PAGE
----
React and ES6 Today

Are you excited about ECMAScript 6? We are. ES6 is the new JavaScript with great new features that make JS easier to write and maintain. ES6’s classes, arrow functions and modules make JavaScript sane enough that we’re considering dropping CoffeeScript and swearing off all languages that compile to JavaScript.

ES6 in Today’s Browsers

Here’s the bad news. Today’s browsers have crummy ES6 support. For most projects, you can’t release ES6 code and expect end users to be able to run it.

Good news: there are tools like Babel (formerly 6to5) that will translate ES6 into the old syntax for you. This means you can write code using many (but not all) ES6 features, translate it, and run it in today’s browsers.

React and ES6

React and ES6

The React 0.13.x series adds support for ES6 classes! Babel even includes JSX support by default in recent versions!

So this means we live in a glorious React and ES6 future, right? Well, sort of. I recently spent some time with Babel and React and I found some things to consider before jumping in.

Firstly, 0.13x, as of the time of writing, is only a release candidate. RCs are to gauge your upgrade path to a new version and allow for bug fixes before an official release. The team promises you nothing until the version number has no letters after it. That’s just how this stuff works.

It is also important to note that React works differently when you are using ES6 classes. Some parts translate directly:

class HelloMessage extends React.Component {
  render() {
    return <div>Hello {this.props.name}</div>;
  }
}

React.render(<HelloMessage name="Sebastian" />, mountNode);

Some properties of React components are actually class/static properties and React will treat them as such when you are using ES6 classes. This means you will need to define some things (e.g. defaultProps and propTypes) as constructor properties, like this:

export class Counter extends React.Component {
  constructor(props) {
    super(props);
    this.state = {count: props.initialCount};
  }
  tick() {
    this.setState({count: this.state.count + 1});
  }
  render() {
    return (
      <div onClick={this.tick.bind(this)}>
        Clicks: {this.state.count}
      </div>
    );
  }
}
Counter.propTypes = { initialCount: React.PropTypes.number };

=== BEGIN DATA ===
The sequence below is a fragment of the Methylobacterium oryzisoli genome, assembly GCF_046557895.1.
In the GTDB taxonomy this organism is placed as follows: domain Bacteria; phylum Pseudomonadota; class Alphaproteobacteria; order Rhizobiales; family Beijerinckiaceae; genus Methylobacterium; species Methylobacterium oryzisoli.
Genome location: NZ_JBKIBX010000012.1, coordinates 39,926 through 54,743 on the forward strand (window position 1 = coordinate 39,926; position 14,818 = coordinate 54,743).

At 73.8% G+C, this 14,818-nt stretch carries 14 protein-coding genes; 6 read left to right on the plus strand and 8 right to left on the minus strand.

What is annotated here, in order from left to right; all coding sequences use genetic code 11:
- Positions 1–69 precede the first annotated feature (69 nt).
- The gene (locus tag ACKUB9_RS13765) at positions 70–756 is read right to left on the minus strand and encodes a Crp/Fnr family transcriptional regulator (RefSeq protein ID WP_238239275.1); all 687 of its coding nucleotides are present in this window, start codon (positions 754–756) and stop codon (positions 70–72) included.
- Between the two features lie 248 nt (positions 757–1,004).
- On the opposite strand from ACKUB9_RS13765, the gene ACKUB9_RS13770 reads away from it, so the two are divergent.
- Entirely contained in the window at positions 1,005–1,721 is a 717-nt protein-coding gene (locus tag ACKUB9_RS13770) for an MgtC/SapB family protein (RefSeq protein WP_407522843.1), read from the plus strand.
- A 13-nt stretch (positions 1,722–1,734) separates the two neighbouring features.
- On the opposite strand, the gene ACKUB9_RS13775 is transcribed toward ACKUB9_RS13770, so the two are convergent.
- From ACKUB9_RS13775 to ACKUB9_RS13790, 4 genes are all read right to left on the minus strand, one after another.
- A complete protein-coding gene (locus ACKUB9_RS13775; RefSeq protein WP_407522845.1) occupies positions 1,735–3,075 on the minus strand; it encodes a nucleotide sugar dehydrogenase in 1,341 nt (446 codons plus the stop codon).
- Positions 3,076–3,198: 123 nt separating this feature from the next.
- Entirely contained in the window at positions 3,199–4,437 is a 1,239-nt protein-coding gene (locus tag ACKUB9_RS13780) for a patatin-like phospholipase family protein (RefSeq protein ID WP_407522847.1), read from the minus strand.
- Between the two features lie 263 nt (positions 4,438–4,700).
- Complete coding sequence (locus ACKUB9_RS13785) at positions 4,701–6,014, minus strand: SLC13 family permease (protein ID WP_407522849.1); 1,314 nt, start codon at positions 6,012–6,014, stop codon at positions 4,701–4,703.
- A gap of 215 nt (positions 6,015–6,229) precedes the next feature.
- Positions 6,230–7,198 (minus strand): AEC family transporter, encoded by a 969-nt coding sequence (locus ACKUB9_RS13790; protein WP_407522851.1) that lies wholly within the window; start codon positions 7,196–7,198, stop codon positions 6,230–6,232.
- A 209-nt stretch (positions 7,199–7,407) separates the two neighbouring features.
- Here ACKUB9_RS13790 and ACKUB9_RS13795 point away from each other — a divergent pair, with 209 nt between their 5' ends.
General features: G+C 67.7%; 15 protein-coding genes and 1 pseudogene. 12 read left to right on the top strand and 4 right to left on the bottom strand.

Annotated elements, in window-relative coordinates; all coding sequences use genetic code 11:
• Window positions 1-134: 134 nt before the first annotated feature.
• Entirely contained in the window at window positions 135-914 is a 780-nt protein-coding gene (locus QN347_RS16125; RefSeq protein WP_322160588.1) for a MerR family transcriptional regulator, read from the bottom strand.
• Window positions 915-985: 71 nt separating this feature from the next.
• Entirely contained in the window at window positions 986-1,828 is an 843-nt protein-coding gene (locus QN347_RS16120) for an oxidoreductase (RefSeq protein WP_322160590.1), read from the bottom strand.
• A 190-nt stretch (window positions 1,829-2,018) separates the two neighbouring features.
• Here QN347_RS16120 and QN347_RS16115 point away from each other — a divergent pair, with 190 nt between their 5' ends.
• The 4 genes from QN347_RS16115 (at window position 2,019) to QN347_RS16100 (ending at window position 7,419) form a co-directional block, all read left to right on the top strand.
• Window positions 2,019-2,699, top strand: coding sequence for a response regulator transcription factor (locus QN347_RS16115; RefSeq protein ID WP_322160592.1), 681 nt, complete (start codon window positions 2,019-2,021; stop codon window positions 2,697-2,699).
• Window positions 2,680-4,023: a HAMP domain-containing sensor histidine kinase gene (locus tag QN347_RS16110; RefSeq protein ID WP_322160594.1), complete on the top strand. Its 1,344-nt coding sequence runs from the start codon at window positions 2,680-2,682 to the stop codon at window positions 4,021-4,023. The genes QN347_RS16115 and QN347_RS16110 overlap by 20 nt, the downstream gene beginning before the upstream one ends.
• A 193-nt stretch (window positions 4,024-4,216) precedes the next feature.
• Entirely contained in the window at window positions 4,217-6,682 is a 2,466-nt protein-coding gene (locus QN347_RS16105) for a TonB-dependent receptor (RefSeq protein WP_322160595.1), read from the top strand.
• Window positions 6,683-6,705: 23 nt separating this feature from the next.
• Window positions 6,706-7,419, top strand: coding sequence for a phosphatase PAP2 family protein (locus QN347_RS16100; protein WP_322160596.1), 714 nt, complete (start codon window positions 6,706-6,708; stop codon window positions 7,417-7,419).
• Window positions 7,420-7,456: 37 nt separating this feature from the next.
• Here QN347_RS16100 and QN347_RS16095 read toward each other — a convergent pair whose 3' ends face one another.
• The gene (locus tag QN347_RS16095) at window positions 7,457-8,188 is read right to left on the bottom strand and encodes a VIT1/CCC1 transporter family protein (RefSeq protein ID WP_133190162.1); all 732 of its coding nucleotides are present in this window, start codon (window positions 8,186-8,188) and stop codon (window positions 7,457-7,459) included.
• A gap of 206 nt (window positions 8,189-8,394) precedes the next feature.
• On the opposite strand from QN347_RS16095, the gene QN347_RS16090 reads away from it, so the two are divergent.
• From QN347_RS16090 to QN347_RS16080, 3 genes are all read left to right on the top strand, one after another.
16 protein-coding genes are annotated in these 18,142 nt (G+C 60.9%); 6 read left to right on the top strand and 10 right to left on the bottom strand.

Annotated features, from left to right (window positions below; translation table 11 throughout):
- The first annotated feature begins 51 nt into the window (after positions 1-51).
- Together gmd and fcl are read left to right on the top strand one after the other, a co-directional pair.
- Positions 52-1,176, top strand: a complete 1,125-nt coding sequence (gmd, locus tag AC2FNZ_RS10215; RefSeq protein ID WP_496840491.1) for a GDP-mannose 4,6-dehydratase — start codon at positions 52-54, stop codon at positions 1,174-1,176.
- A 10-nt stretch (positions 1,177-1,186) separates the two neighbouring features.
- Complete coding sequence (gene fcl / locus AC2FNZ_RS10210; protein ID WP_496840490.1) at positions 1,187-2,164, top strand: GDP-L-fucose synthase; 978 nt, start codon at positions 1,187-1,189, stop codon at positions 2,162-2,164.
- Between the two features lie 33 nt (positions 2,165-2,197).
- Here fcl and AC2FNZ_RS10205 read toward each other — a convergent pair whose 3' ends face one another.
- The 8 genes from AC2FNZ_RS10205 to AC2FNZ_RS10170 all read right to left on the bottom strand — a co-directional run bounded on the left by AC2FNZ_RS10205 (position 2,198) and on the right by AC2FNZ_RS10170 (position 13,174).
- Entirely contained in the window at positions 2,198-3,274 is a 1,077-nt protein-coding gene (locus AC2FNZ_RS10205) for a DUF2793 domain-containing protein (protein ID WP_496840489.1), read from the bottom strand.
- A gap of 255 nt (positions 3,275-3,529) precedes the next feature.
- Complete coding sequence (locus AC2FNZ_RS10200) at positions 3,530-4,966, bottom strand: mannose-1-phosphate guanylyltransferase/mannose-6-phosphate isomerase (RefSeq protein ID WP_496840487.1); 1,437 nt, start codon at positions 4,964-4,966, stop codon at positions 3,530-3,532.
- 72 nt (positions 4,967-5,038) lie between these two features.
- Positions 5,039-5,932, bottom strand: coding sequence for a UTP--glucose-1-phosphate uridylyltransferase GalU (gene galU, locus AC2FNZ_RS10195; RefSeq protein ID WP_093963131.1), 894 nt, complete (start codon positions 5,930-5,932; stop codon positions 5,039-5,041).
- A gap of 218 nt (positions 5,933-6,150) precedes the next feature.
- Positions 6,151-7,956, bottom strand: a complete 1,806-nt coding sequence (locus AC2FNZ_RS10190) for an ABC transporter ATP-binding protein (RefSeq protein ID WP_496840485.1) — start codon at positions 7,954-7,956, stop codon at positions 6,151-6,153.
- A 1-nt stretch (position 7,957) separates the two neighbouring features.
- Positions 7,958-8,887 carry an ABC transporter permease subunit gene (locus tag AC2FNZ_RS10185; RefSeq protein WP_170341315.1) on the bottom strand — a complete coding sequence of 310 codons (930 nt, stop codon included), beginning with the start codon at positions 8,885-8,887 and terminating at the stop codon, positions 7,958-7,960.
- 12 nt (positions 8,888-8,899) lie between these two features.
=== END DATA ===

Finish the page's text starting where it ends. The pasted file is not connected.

Counter.defaultProps = { initialCount: 0 };

To me, this reads as less declarative than the React.createClass form with which I’m familiar. It makes sense because ES6 lacks a syntactic shortcut for defining class or static properties in a the class definition, but I still prefer the way the React.createClass looks.

React’s magic autobinding of this doesn’t happen with ES6 classes. The rationale is that if React components are going to be ES6 classes, then they should have the same binding and scoping rules as any other ES6 classes so that developers don’t get confused when switching between React and non-React classes. I understand this, but I expect this change to confuse developers who have learned the old behavior.

Mixins are not supported if you opt for ES6 classes. ES6 doesn’t have a preferred mixin mechanism, so the React team opted to not include any system for mixins at all. I personally disagree with this decision, because React already has a mixin system that works just fine. I wish they would ship with the current system in place for all React components. When/if ECMAScript gets an official mixin mechanism they could make the switch to that.

Outside of React itself, I also had an issue that is likely to impact development of JS applications with ES6: some popular JavaScript libraries do not mesh well with the ES6 transpilers. Babel defaults to strict mode, but it seemed that Backbone and Underscore (for example) were not valid in strict mode. I guess this shouldn’t surprise me. I ended up turning off strict mode in Babel for this reason, but I hope to be able to re-enable it once more libraries are compatible.

In summary, I’d say that the day you can write applications with ES6 is closer than I initially thought, but there are still some hurdles to cross. I’d consider ES6 for a new application where you have more flexibility to choose your libraries and where you don’t have to rewrite existing code for React’s different behavior with ES6 classes. For a large existing application, the switch to ES6 needs to be made more deliberately for now.

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